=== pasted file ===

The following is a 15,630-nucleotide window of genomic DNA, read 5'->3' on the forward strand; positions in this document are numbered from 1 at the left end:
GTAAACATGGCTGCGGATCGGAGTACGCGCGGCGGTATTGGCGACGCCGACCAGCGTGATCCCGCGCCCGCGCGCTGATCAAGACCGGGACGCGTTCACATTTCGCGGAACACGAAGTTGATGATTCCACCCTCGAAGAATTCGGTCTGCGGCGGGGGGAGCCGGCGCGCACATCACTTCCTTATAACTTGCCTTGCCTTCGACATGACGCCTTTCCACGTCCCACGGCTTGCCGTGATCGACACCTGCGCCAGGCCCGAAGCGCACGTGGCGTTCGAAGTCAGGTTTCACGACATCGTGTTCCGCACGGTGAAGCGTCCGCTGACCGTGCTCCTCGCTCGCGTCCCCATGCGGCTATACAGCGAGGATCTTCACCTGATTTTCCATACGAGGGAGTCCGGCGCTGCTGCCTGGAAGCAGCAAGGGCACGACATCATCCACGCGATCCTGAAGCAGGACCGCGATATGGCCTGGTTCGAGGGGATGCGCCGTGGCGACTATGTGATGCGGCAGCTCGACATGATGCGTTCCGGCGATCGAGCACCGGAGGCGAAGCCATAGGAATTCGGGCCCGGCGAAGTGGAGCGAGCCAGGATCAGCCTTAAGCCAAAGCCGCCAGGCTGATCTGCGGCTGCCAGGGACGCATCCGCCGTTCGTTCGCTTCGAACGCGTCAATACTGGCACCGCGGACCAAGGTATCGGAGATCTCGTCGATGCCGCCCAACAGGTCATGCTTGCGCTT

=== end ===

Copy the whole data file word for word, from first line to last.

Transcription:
The following is a 15,630-nucleotide window of genomic DNA, read 5'->3' on the forward strand; positions in this document are numbered from 1 at the left end:
GTAAACATGGCTGCGGATCGGAGTACGCGCGGCGGTATTGGCGACGCCGACCAGCGTGATCCCGCGCCCGCGCGCTGATCAAGACCGGGACGCGTTCACATTTCGCGGAACACGAAGTTGATGATTCCACCCTCGAAGAATTCGGTCTGCGGCGGGGGGAGCCGGCGCGCACATCACTTCCTTATAACTTGCCTTGCCTTCGACATGACGCCTTTCCACGTCCCACGGCTTGCCGTGATCGACACCTGCGCCAGGCCCGAAGCGCACGTGGCGTTCGAAGTCAGGTTTCACGACATCGTGTTCCGCACGGTGAAGCGTCCGCTGACCGTGCTCCTCGCTCGCGTCCCCATGCGGCTATACAGCGAGGATCTTCACCTGATTTTCCATACGAGGGAGTCCGGCGCTGCTGCCTGGAAGCAGCAAGGGCACGACATCATCCACGCGATCCTGAAGCAGGACCGCGATATGGCCTGGTTCGAGGGGATGCGCCGTGGCGACTATGTGATGCGGCAGCTCGACATGATGCGTTCCGGCGATCGAGCACCGGAGGCGAAGCCATAGGAATTCGGGCCCGGCGAAGTGGAGCGAGCCAGGATCAGCCTTAAGCCAAAGCCGCCAGGCTGATCTGCGGCTGCCAGGGACGCATCCGCCGTTCGTTCGCTTCGAACGCGTCAATACTGGCACCGCGGACCAAGGTATCGGAGATCTCGTCGATGCCGCCCAACAGGTCATGCTTGCGCTT